Close Window
Arctic Organisms Migrate by Wintertime Moonlight January 15, 2016
Zooplankton
Zooplankton make a daily migration to darker depths to escape being eaten when the Arctic winter moon illuminates the otherwise perpetual wintertime darkness.
Many creatures living in the perpetual darkness of the Arctic winter remain very active during the period, using the light of the moon to move around.

Scientists say they have found that zooplankton, which feed each night near the ocean’s surface and typically dive to darker depths during the day to keep from being eaten, use the moon to light their way in winter when the sun isn’t available.

“During the permanently dark and extremely cold Arctic winter, tiny marine creatures, like mythical werewolves, respond to moonlight by undergoing mass migrations,” said Kim Last, with the Scottish Association for Marine Science.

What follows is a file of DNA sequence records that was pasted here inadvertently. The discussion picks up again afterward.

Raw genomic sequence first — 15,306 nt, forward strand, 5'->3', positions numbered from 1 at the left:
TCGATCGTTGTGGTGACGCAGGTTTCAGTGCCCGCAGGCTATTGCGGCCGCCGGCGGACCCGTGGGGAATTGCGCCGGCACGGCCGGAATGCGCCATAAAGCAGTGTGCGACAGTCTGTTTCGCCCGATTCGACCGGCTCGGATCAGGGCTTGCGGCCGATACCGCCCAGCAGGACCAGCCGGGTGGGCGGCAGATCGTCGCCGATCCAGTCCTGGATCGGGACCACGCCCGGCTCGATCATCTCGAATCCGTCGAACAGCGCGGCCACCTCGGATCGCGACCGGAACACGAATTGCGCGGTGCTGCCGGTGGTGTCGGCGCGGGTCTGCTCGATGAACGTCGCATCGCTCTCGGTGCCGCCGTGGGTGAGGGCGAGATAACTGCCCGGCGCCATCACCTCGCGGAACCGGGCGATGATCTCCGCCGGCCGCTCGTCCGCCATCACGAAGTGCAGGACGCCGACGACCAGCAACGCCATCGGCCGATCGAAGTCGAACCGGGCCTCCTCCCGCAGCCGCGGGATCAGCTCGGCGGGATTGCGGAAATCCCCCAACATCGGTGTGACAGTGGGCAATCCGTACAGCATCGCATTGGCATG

The organisms sink lower in the water every 29.5 days as the full moon rises and its light penetrates the deepest.

Scientists found this even happens beneath sea ice, with snow cover on top.

Photo: Scottish Association for Marine Science